I think SPR sells them so he may be able to give an opinion.
My personal view is that for Ribbing in the UK, they are not much cheaper (if at all) than a proper PLB, which is probably a much quicker way of alerting HMCG if required; and rely on a third party contacting the CG which is a weak point in the system. I'd guess that a lot (but admitedly not all) of the time you'll either have mobile coverage (bear in mind that a mobile will work for 999 calls on any network it can find) or VHF to the CG. In that sense I'm not even sold on the need for a PLB on a RIB, although admittedly your going further than the average person does.
For the point of view of keeping in touch with "base" then if you have mobile coverage then the low cost trackers seem like a good way to do it - and will provide you with a security tracker before/after the trip. I think its possible to do something similar with an app on iphones and similar which lets people find you.
The SPOT won't give you the ability to send anything other than a "good / bad" type message and your location - so I suspect you'll still end up calling in regularly or if any minor problem develops so you can update them. A couple of different SIM cards might be useful for that (personally I find that Vodaphone work best on the West Coast of Scotland, but since orange and t-mobile are now sharing masts it may make sense to add them to the mix).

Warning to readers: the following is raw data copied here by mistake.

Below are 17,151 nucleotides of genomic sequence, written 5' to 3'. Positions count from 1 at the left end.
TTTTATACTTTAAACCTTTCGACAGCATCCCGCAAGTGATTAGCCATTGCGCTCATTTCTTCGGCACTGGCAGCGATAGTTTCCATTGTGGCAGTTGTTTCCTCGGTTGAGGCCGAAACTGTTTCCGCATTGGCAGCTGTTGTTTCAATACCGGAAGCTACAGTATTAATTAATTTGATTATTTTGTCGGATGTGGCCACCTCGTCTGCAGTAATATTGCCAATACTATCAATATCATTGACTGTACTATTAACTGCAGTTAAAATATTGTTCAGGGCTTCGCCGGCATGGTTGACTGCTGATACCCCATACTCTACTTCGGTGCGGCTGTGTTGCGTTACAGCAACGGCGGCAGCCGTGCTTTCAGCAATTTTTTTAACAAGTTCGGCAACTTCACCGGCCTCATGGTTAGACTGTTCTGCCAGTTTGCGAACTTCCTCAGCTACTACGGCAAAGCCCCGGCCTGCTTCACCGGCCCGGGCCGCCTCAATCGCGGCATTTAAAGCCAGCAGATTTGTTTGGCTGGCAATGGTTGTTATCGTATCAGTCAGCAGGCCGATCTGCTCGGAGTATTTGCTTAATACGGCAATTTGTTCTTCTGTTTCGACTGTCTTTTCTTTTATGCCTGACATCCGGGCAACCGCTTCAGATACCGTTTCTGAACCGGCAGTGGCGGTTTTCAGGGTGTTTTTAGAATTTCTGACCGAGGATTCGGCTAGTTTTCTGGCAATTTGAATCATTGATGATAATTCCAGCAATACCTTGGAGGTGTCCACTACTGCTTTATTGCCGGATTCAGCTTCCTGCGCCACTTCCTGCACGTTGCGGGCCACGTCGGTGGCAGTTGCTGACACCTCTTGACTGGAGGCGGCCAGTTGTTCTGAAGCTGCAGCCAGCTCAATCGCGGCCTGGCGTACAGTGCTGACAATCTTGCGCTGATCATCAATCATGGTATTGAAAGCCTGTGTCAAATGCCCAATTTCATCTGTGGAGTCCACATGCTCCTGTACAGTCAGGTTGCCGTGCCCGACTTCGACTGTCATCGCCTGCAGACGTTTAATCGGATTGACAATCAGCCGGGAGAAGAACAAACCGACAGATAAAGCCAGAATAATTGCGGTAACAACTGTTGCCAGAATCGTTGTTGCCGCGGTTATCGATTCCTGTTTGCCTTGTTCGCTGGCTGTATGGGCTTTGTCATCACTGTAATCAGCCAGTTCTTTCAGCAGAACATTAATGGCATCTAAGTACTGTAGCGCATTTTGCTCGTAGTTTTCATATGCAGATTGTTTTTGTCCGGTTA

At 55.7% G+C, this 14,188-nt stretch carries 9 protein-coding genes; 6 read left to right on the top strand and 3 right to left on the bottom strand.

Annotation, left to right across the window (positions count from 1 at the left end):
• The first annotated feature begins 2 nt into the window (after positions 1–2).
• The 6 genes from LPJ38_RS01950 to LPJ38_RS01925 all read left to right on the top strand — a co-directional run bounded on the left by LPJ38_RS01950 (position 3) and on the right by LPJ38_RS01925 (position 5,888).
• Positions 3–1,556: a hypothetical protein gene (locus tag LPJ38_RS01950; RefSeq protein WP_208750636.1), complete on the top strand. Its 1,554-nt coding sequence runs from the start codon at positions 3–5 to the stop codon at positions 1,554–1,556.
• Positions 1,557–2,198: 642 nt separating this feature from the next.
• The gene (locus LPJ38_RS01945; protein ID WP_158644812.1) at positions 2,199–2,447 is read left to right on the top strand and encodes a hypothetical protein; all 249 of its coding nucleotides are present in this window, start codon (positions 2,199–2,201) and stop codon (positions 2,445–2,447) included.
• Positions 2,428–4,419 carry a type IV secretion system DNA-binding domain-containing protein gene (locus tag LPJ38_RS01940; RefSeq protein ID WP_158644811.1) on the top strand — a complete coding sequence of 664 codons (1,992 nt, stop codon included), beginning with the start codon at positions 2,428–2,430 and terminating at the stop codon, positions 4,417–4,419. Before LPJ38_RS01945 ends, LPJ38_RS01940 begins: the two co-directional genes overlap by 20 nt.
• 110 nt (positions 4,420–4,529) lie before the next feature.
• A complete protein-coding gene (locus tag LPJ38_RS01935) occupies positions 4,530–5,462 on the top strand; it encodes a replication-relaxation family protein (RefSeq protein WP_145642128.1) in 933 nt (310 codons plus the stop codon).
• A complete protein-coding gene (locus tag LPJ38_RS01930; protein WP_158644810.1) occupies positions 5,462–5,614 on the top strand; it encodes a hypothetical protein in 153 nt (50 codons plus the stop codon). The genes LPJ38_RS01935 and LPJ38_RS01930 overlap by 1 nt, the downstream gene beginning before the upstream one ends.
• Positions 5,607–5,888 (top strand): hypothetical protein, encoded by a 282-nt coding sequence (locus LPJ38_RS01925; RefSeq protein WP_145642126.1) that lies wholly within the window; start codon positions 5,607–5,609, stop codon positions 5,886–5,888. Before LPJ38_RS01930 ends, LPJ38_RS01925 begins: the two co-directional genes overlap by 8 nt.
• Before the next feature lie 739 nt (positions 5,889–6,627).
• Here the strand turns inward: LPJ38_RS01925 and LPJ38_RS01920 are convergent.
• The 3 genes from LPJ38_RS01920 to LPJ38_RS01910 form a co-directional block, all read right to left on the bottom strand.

I'm not against SPOT, a friend of mine took one on a round the world trecking trip last year, and I think it was generally a great reassurance to those back home. Bear in mind however that in the 24 hour news age people back home may be aware of something that causes concern which you are not (in his case he was in Chile during the big quake, he was quite far from the epicentre so didn't appreciate the magnitude, and had gone out for the day leaving SPOT in his hotel, it was about 18 hrs after the quake that he got back discovered loads of concerned messages - in this case by not knowing there was a concern and not having SPOT with him he left those back at home with heightened concern, thinking if everything was OK surely he'd have pressed the "OK" button).